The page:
A Step-by-Step Guide to Cycling a Fish Tank
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Most hobbyists have heard about the importance of a cycle in setting up a new fish tank. But perhaps you’ve been confused by what that might be. To help you, I’ve created this guide on ensuring your tank is problem-free from the very beginning!
What is the Aquarium Nitrogen Cycle?
Aquarium cycling is a process that happens in every fish tank, whether you take an active part in it or not. It is one of the most important steps towards making your tank a healthy ecosystem for your fish.
While you, your filter, and other supporting agents help, it’s the microorganisms that do much of the heavy lifting here! The nitrogen cycle is the process by which molecules with nitrogen are detoxified and exported from the system.
Nitrogen is essential to plant and animal health but it can take on toxic forms. The worst of these is ammonia (NH3+). This ion forms through the decay of proteins and other organic compounds in your water.
Dead fish, fish food, and fish waste are all a major source of ammonia. Fish also excrete ammonia directly through their gills. In an aquarium that has not been cycled, the compound accumulates. Since there is no safe level for ammonia concentrations, the water quality becomes worse with each passing day.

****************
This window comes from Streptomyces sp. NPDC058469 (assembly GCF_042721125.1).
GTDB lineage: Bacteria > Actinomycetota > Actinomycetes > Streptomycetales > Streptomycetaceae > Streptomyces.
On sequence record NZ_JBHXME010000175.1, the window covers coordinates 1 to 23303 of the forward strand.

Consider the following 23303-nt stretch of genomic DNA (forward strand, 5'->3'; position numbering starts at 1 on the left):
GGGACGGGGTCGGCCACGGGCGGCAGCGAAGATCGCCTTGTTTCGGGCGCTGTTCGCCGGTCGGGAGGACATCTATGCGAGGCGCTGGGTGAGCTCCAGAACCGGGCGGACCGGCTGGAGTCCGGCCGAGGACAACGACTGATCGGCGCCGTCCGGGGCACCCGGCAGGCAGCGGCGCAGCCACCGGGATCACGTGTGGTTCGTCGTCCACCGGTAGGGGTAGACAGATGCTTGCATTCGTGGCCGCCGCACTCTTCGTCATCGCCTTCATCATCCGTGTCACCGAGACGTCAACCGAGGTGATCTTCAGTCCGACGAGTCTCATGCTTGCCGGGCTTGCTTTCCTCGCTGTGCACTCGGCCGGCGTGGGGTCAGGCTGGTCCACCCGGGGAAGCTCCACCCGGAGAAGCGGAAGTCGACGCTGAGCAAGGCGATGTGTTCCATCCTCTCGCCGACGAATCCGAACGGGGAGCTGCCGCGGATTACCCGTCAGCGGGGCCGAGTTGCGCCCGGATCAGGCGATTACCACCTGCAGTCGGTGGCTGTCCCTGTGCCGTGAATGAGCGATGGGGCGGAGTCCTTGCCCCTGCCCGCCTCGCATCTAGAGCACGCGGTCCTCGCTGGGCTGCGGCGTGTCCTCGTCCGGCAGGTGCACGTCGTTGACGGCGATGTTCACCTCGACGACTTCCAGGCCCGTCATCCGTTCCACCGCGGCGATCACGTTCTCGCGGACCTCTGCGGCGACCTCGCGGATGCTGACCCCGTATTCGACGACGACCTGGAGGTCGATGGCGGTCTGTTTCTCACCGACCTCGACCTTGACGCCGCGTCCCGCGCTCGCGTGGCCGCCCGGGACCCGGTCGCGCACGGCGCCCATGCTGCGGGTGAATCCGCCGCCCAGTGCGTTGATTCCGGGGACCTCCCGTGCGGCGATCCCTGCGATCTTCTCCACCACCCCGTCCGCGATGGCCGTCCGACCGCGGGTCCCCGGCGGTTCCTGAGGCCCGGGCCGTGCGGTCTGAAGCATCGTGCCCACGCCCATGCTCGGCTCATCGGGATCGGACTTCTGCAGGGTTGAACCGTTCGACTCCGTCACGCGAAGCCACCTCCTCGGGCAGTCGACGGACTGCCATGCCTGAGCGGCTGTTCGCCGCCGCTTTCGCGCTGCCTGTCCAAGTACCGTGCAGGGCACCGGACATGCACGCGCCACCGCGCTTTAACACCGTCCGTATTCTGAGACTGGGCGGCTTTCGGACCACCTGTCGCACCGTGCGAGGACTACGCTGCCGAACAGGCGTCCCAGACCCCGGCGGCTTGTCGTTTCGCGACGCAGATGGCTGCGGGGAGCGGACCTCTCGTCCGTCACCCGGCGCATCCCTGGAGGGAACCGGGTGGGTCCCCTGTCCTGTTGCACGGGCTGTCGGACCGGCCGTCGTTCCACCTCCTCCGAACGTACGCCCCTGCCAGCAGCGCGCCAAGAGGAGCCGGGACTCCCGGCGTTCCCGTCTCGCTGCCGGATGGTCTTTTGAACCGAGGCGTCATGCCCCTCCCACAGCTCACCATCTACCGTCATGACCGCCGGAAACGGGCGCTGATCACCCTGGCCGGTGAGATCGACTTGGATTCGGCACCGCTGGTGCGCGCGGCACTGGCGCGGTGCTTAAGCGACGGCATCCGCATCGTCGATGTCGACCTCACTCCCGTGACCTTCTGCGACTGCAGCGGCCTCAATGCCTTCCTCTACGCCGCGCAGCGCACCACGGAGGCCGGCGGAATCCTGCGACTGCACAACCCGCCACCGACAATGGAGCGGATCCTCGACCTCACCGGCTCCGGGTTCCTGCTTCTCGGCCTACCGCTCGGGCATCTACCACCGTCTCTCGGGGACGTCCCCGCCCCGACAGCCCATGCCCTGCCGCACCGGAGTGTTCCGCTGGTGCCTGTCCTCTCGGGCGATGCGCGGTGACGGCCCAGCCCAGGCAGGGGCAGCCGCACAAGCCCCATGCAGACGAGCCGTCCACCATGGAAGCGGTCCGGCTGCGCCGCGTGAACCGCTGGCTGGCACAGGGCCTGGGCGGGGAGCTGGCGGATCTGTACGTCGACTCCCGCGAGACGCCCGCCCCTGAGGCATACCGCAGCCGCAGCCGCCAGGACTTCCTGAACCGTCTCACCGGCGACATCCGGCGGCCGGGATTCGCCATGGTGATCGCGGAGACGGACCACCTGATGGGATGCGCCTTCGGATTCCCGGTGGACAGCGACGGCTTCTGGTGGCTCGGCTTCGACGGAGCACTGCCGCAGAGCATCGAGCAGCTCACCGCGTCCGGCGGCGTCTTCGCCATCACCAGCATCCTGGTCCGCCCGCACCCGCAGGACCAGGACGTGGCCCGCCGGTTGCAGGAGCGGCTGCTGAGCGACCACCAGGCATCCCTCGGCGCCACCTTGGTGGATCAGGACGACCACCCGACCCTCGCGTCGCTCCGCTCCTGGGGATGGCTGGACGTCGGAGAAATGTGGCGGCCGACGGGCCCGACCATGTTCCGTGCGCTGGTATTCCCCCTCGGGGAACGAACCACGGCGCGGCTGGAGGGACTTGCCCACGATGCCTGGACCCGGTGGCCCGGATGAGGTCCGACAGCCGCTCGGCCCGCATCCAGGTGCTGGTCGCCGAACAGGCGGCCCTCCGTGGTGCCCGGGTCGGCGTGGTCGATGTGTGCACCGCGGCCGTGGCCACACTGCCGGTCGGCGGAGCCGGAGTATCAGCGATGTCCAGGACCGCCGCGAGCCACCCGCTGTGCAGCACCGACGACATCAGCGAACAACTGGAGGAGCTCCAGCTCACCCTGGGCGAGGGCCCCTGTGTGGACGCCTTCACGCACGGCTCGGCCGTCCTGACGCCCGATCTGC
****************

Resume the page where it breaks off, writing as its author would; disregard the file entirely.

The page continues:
The challenge of keeping fish alive before cycling fish tank procedures were understood was called “new tank syndrome.” But eventually, a tank stops being new and fish are able to survive! Why is that?
Ammonia and Nitrate + Beneficial Bacteria
In nature and an established tank, there are healthy populations of nitrifying bacteria. There are multiple families of these microorganisms. And several feed on ammonia. They then release it as nitrite (NO2-).
Nitrite is less toxic than ammonia. But it is still not good for fish health and nitrite levels should be as close to 0 ppm as possible. Fortunately, another class of nitrifying bacteria feed on nitrite. Reducing it further into nitrate (NO3-).
Nitrate is much less toxic than ammonia and nitrite. Nitrate levels can be allowed to get fairly high before corrective action is needed. Concentrations of 10-30 ppm are well tolerated by many fish with no side effects.
There is a class of beneficial bacteria that eat nitrate. They release nitrogen gas (N2) as waste, which is released into the atmosphere. Thus closing the loop of the nitrogen cycle. But these bacteria can’t live in large numbers in fish tanks.
They are anaerobic microorganisms, meaning they are killed in the presence of oxygen. In nature, they live in mud, under rocks, and in other safe, oxygen-free zones. A fish tank is too well-oxygenated.
So you’ll need to step in and remove nitrates through water changes. If you keep live plants they also use it (as well as ammonia and nitrite) as fertilizer!
Cycling Fish Tank: Step-by-Step
Now you understand the importance of controlling ammonia, nitrite, and nitrate through cycling. So how do we cycle a new aquarium for freshwater fish?
Step 1: Set up the tank as planned. Fill the aquarium with tap water and then treat it using dechlorinator. Chlorinated water is toxic to both fish and microbial life. Plug in your heater, filter, and other life support systems.